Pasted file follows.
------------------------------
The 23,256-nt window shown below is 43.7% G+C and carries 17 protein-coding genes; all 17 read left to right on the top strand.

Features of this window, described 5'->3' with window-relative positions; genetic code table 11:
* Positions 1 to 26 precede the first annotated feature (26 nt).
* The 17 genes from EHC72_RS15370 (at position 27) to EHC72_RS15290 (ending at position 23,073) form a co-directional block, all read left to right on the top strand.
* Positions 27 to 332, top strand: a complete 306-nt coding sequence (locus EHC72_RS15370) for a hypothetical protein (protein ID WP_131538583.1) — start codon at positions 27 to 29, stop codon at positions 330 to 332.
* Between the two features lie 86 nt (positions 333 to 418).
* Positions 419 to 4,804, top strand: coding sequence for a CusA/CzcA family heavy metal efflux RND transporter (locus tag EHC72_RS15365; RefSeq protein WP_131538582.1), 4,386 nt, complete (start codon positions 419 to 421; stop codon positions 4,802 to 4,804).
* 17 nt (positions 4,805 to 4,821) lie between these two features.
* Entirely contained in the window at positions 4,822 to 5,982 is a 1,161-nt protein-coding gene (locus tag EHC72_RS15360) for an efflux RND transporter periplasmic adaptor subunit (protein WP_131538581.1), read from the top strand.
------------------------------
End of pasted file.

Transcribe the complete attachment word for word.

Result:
The 23,256-nt window shown below is 43.7% G+C and carries 17 protein-coding genes; all 17 read left to right on the top strand.

Features of this window, described 5'->3' with window-relative positions; genetic code table 11:
* Positions 1 to 26 precede the first annotated feature (26 nt).
* The 17 genes from EHC72_RS15370 (at position 27) to EHC72_RS15290 (ending at position 23,073) form a co-directional block, all read left to right on the top strand.
* Positions 27 to 332, top strand: a complete 306-nt coding sequence (locus EHC72_RS15370) for a hypothetical protein (protein ID WP_131538583.1) — start codon at positions 27 to 29, stop codon at positions 330 to 332.
* Between the two features lie 86 nt (positions 333 to 418).
* Positions 419 to 4,804, top strand: coding sequence for a CusA/CzcA family heavy metal efflux RND transporter (locus tag EHC72_RS15365; RefSeq protein WP_131538582.1), 4,386 nt, complete (start codon positions 419 to 421; stop codon positions 4,802 to 4,804).
* 17 nt (positions 4,805 to 4,821) lie between these two features.
* Entirely contained in the window at positions 4,822 to 5,982 is a 1,161-nt protein-coding gene (locus tag EHC72_RS15360) for an efflux RND transporter periplasmic adaptor subunit (protein WP_131538581.1), read from the top strand.